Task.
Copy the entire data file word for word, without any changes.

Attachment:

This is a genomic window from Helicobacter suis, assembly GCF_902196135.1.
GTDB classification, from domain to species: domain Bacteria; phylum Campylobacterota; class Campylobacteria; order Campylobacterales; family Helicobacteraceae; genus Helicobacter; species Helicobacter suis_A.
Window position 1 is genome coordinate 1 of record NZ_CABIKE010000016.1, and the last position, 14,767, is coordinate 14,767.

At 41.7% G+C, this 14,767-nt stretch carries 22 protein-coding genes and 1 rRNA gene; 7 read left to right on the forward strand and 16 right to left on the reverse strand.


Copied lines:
This is a genomic window from Helicobacter suis, assembly GCF_902196135.1.
GTDB classification, from domain to species: domain Bacteria; phylum Campylobacterota; class Campylobacteria; order Campylobacterales; family Helicobacteraceae; genus Helicobacter; species Helicobacter suis_A.
Window position 1 is genome coordinate 1 of record NZ_CABIKE010000016.1, and the last position, 14,767, is coordinate 14,767.

At 41.7% G+C, this 14,767-nt stretch carries 22 protein-coding genes and 1 rRNA gene; 7 read left to right on the forward strand and 16 right to left on the reverse strand.